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The mid-major arena dilemma: When is too big a problem?

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High capacity facilities may help in recruiting, but for some programs they can be an issue on game day.

NCAA Men’s Basketball - CBE Classic - Duke vs Marquette - November 21, 2006
In an ideal world, Municipal Auditorium would be filled like this.
Photo by G. N. Lowrance/Getty Images

November 9 was supposed to be a spectacle for UT Rio Grande Valley.

One game into the new season, the Vaqueros would not just play a marquee game against Oklahoma, but would host the Sooners. It got better: that unicorn of a home game against a power conference team would take place in Bert Ogden Arena, the gleaming, new 8,500-seat facility UTRGV would call home.

That’s how it was supposed to happen, at least.

The school announced in early August that its home games for the 2018-19 season would continue to take place in UTRGV Fieldhouse, a 2,500-seat facility built in the lat 1960’s. The Bert Ogden Arena dream had died, seemingly due to some combination of hurdles with expenses and a lease agreement.

“We explored the option of moving our men’s basketball games into the new Bert Ogden Arena in Edinburg, but determined that, at this time, staying in the UTRGV Fieldhouse is a better, more affordable option for our fans, and better for our athletics program as well,” UTRGV athletics director Chris King said in a statement. “Our facility has recently been upgraded with new lighting, a new sound system, and a new concessions area to help improve the fan experience. We look forward to welcoming the community back to campus for an exciting 2018-19 season.”

The Oklahoma game will still happen, a product of Lon Kruger’s connections both to the UTRGV (where he coached for four seasons when it was Texas-Pan American) and Vaqueros’ coach Lew Hill (who was a longtime assistant of his). But beyond missing Bert Ogden’s new car smell, could the program actually be in a better position staying in its current, more intimate home?

The Vaqueros’ average attendance was 845 last season, and the program put just 13,522 total fans in the seats over their 16 home games. While those numbers are in part constrained due to the arena’s capacity, they don’t instill much confidence that a marriage with Bert Ogden Arena would’ve worked out, at least not yet.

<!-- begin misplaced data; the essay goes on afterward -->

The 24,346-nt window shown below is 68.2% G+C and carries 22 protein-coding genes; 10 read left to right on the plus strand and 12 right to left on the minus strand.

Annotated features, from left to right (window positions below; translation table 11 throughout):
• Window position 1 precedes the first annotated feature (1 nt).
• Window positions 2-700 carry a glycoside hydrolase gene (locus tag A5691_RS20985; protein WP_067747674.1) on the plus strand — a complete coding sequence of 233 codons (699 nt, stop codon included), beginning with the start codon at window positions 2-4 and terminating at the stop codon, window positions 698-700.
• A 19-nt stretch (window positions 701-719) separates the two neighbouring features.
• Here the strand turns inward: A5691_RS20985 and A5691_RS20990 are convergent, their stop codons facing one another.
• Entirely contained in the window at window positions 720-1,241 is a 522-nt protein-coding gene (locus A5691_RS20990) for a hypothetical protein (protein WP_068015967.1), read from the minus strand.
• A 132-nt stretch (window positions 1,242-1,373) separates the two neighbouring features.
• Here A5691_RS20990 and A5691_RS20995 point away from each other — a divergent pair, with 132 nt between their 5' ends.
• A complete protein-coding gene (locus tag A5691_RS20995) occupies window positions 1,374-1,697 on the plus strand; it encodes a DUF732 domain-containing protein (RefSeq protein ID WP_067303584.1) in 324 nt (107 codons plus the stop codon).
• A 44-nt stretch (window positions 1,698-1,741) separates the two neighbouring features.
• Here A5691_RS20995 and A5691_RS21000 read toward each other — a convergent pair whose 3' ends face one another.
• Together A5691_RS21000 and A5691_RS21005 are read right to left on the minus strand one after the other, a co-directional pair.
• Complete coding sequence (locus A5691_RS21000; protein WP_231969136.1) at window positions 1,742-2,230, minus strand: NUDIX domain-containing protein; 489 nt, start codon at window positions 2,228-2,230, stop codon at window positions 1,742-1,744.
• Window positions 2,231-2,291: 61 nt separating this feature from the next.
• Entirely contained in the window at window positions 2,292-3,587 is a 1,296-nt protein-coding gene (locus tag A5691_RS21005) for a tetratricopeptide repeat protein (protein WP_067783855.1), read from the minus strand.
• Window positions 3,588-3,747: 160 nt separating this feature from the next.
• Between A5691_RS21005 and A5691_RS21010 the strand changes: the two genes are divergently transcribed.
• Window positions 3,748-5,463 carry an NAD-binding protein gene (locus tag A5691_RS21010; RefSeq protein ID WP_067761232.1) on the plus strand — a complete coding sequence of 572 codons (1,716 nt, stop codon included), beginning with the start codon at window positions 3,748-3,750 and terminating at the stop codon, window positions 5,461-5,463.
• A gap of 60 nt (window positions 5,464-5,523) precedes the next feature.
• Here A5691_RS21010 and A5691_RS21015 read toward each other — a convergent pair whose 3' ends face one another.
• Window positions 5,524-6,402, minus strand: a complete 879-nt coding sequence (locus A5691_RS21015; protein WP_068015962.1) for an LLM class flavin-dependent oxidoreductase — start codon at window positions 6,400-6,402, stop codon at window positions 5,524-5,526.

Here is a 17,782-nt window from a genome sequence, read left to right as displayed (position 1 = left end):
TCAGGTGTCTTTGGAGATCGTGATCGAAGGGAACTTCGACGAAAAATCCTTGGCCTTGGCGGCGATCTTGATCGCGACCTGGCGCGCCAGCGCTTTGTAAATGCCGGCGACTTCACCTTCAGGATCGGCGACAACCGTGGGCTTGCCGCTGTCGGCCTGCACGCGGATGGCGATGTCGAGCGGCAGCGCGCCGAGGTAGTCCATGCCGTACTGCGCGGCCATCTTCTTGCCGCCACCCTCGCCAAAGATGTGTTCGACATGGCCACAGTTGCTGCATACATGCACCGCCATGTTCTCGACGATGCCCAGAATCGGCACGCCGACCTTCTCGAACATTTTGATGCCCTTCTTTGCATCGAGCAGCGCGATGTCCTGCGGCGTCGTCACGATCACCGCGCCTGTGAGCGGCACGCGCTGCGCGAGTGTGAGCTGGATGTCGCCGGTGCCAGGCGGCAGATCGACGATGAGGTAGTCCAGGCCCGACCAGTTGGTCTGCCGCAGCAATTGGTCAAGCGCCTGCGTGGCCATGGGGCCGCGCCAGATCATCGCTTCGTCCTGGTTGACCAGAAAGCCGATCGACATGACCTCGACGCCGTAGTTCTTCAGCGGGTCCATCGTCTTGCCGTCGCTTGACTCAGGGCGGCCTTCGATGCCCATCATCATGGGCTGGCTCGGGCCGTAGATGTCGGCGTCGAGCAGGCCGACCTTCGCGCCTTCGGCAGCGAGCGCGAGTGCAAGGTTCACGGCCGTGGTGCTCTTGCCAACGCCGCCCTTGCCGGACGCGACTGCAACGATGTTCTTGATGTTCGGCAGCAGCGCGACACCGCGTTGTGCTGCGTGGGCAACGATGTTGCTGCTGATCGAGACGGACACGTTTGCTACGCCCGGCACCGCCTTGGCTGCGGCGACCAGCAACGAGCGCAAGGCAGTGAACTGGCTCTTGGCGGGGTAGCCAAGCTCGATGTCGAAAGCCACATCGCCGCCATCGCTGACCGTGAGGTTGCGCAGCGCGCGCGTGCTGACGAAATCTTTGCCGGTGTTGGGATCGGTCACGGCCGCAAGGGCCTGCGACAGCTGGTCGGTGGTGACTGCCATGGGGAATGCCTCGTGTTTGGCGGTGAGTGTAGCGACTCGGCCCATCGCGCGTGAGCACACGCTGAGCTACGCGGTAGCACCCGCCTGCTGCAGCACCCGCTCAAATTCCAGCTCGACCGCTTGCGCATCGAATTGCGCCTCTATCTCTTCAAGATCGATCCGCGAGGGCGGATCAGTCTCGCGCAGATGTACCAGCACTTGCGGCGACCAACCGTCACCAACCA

The program is undoubtedly improving under Hill. The Vaqueros climbed up the WAC standings in his second year, and had a slew of nice non-conference wins. That momentum plus the Sooners’ draw might have gotten a respectable showing into Bert Ogden Arena for that game. But after that? It would take years of success, likely punctuated by an NCAA Tournament appearance, to ensure the team wasn’t playing in a mostly empty arena.

That’s not to knock UTRGV for its ambition. Coaches seem to always point out that high capacity arenas are a recruiting tool, as Hill had done previously about the prospect of playing in Bert Ogden Arena.

“I’m excited about it, drive by it every day on the way to work,” he said in an interview last summer. “I’ll really become ecstatic once it’s built. It’ll be great for the fan base, recruiting and playing with pride.”

Yet empty, cavernous arenas don’t seem to make sense with your run-of-the-mill opponent. Aesthetically they can be interesting at best, and depressing at worst. The unfulfilled potential rattles around as fans in the upper bowl can clearly make out what the coaches are saying to the referees.

It’s an issue facing several WAC schools.

UMKC plays in arguably the second-most historic arena in the country behind the Palestra. Municipal Auditorium and its 10,000 seats have seen more Final Four games than any other facility, yet the Roos averaged just 1,210 fans per game a season ago, albeit in a rebuilding year. Seattle University has to decide whether playing a handful of games in a maybe-soon-to-be-renovated Key Arena continues to make sense, or whether playing exclusively on campus is a better fit.

And for both UMKC and Seattle, the large arenas pose a different problem. They’re both disconnected from their respective campuses, providing a natural hurdle for student attendance and the energy that can bring. In an anecdote that admittedly screams “small sample size,” the Roos won the first postseason game in their Div. I history in 2017 playing at their on-campus gym. That CBI game against Green Bay drew just 1,128 people, but given the venue it was a packed, loud crowd. Municipal Auditorium is a treasure with revenue potential, but the Roos wouldn’t have had that kind of atmosphere advantage had they played there instead.

Hill himself talked about the competitive advantage smaller facilities can provide, ironically as he was explaining why Oklahoma may have been more willing to visit Bert Ogden.

“Sometimes big schools don’t want to come play in a little small fieldhouse,” Hill said at the time. “They’ll come to play in an arena quicker than they will in a small fieldhouse, because a small fieldhouse is advantage you. They don’t want to take a chance. But in a bigger place, they want to get more fans involved.”

In an ideal world, Seattle, UMKC, UTRGV and any other mid-major playing in a disproportionately big arena would be able to fill the majority of those seats. Each program, like many in the WAC in particular, seem like that potential is there playing in large metropolitan areas.

But until that sort of fan base has actually arrived, some schools may better off staying home in front of intimate crowds that create friendlier environments, even if that makes the recruiting pitch a tad more difficult.